corals is clearly your life blood. It marks the beginning of a
new relationship with your tank. You immediately re-work
your tank to match up with your new personality.
Youʼll find out that some of the fish you have either eat or
nip at corals. You gotta get
'em out of there and trade them
back to the local fish store ASAP.
Next thing you know, you are getting interested on what
the calcium, alkalinity and magnesium levels of your tank
are. Before, as long as everything was alive in your tank,
that was fine by you.
As a reef enthusiast, it's time to UP the education! You start reading about T5 and metal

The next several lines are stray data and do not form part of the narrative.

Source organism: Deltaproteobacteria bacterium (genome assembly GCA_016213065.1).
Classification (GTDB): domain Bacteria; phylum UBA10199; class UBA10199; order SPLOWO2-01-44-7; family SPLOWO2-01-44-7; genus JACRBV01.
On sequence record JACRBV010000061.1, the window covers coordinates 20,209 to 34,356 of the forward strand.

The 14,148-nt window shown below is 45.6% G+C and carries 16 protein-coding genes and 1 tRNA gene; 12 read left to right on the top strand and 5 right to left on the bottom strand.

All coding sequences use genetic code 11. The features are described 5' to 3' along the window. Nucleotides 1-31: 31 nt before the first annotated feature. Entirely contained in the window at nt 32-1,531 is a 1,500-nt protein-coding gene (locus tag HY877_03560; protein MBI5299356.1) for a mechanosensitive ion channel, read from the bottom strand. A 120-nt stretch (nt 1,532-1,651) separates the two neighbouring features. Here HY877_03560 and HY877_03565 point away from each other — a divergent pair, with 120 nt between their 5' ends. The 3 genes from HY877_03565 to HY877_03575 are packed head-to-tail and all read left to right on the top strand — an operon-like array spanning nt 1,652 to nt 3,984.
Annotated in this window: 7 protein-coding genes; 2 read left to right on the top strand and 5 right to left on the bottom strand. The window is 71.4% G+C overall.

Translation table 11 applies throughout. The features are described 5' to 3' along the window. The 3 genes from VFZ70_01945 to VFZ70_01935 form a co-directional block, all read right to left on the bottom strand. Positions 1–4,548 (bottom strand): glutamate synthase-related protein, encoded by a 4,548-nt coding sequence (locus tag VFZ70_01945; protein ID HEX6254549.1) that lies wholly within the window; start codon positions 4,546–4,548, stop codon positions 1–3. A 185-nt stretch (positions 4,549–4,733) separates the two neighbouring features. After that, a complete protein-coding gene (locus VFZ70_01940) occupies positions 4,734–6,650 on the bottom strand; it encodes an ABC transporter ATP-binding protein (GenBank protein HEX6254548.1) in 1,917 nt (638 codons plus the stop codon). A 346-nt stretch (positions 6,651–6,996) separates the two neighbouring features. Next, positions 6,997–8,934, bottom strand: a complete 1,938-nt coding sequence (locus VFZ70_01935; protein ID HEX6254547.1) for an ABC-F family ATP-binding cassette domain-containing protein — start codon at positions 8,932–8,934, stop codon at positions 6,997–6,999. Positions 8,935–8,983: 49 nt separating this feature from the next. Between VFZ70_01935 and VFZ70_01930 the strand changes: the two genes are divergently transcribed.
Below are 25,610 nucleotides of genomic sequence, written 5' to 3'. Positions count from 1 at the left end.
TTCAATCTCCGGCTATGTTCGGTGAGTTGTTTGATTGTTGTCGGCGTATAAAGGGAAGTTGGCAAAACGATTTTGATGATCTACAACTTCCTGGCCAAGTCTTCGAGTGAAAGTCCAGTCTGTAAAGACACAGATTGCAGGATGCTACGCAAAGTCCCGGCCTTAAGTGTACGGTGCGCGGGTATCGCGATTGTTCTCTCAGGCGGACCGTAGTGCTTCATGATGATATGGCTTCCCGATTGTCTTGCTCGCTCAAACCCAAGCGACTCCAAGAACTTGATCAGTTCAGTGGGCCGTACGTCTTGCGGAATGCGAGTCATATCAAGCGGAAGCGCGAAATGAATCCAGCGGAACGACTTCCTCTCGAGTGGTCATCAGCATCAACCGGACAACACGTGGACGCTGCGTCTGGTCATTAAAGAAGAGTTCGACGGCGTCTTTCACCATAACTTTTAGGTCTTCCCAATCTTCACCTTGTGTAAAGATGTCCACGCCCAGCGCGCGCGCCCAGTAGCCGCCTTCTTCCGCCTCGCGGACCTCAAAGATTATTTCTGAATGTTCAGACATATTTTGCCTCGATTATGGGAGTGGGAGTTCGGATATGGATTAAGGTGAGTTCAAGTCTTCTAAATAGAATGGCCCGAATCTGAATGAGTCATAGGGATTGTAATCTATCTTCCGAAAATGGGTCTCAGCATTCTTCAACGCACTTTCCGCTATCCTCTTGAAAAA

halide lighting and light temperature and which corals live best under what lights. Itʼs a
priority to get your nitrates and phosphates as close to zero as possible. Adding vodka
to your tank isnʼt a party foul, its actually something to consider doing immediately.
And then, its garage sale time! The “starter” protein skimmer that you bought to start
your tank...gotta go. Now spending $300 on skimmer isnʼt out of the question. You arenʼt
© 2010 Mark Callahan - http://www.mrsaltwatertank.comgoing to spend $600+ on a cone skimmer, but $300 is manageable. If you bought a
starter set of lights...they have to go too. A swing arm hydrometer...junk. You need a
refractometer!
Your tank is undergoing a remodel and how you approach your tank is too. You are now
making sure that the next fish you purchase wonʼt become the grim reaper for your tank.